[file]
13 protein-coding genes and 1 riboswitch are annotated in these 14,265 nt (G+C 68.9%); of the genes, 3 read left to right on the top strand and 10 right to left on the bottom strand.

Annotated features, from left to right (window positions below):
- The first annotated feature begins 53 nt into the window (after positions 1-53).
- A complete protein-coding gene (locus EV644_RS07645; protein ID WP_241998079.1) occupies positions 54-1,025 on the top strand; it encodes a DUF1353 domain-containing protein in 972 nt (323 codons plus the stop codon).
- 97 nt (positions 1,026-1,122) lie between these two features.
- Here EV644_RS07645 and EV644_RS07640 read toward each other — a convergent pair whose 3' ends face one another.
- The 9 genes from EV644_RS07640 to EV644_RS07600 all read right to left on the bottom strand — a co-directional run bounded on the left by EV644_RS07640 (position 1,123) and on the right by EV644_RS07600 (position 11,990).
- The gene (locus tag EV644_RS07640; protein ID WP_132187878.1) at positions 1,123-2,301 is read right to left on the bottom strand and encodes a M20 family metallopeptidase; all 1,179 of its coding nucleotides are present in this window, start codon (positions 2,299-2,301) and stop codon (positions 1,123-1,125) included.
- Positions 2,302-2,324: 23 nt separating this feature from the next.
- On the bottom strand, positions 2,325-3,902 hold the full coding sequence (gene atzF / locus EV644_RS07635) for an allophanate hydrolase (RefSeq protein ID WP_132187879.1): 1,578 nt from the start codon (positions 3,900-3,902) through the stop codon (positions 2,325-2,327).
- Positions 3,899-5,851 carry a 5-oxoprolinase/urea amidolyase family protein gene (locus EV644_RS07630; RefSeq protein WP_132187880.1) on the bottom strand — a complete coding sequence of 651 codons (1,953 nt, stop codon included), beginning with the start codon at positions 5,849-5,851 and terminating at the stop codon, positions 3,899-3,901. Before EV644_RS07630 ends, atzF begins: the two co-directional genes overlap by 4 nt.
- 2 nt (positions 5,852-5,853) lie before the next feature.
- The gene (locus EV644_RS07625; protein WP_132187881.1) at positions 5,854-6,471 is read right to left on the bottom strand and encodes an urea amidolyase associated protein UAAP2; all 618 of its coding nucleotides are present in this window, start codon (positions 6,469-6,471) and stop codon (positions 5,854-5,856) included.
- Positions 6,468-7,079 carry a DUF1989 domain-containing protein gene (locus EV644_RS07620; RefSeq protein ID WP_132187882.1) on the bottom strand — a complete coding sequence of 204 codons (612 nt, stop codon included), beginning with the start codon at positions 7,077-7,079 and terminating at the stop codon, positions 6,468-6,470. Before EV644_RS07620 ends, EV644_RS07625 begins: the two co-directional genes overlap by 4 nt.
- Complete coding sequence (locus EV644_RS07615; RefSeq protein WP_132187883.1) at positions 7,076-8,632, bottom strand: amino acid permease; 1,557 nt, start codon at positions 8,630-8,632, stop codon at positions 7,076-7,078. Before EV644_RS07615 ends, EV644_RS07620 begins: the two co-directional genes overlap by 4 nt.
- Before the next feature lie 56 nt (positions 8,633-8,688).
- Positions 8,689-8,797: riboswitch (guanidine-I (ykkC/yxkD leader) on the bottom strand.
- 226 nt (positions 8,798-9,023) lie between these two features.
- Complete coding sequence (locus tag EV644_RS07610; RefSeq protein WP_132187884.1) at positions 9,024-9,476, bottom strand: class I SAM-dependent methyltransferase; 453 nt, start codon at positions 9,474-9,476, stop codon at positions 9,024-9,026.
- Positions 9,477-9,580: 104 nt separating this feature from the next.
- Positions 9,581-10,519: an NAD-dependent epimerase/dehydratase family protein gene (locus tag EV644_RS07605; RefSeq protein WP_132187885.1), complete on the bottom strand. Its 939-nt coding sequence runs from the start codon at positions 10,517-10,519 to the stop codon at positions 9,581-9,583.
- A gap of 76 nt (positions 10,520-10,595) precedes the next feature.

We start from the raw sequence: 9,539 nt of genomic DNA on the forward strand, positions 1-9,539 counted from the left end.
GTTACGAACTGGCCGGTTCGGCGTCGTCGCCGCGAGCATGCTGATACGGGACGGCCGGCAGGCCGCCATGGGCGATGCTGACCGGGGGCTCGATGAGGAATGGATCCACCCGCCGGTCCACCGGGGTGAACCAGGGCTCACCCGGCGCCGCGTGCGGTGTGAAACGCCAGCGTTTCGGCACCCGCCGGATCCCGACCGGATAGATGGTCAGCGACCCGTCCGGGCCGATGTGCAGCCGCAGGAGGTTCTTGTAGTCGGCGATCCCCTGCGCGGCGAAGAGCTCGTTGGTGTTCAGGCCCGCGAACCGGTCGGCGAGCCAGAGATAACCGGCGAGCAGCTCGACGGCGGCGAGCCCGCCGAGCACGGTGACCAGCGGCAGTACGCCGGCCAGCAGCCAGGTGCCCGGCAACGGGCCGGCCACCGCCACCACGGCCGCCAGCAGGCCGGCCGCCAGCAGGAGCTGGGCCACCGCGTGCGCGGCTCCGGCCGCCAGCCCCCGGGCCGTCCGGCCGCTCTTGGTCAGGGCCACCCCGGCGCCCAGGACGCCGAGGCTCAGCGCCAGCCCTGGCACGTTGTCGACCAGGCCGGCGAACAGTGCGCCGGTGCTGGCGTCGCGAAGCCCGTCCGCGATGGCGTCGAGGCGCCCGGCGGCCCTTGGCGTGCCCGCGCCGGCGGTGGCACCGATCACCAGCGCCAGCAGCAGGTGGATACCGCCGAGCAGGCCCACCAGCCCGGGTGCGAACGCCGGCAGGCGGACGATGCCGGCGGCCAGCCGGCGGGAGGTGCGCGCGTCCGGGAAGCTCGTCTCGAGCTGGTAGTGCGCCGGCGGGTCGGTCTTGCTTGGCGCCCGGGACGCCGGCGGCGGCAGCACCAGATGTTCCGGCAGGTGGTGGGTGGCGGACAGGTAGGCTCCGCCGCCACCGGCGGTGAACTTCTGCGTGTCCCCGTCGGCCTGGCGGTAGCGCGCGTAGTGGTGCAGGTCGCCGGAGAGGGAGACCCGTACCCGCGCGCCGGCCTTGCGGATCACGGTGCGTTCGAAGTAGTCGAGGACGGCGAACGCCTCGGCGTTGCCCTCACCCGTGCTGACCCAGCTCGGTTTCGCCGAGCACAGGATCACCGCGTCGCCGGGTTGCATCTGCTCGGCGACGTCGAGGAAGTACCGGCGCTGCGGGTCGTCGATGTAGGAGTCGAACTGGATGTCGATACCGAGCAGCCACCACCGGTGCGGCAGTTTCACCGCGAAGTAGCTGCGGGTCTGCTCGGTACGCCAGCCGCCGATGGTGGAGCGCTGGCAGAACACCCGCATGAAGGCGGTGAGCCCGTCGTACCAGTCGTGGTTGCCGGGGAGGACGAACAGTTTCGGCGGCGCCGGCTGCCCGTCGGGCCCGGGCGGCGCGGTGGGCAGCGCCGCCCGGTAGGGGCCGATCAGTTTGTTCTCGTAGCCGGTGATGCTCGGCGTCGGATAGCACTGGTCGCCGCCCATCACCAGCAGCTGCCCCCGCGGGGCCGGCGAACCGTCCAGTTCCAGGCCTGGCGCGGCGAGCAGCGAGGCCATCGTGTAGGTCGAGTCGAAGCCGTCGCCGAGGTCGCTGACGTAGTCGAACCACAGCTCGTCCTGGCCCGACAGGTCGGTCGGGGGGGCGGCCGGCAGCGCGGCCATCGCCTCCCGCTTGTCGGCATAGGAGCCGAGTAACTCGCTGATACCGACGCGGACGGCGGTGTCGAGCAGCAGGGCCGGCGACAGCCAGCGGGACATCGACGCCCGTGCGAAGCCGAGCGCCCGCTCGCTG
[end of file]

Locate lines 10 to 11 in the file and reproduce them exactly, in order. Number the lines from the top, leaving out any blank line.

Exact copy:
- On the bottom strand, positions 2,325-3,902 hold the full coding sequence (gene atzF / locus EV644_RS07635) for an allophanate hydrolase (RefSeq protein ID WP_132187879.1): 1,578 nt from the start codon (positions 3,900-3,902) through the stop codon (positions 2,325-2,327).
- Positions 3,899-5,851 carry a 5-oxoprolinase/urea amidolyase family protein gene (locus EV644_RS07630; RefSeq protein WP_132187880.1) on the bottom strand — a complete coding sequence of 651 codons (1,953 nt, stop codon included), beginning with the start codon at positions 5,849-5,851 and terminating at the stop codon, positions 3,899-3,901. Before EV644_RS07630 ends, atzF begins: the two co-directional genes overlap by 4 nt.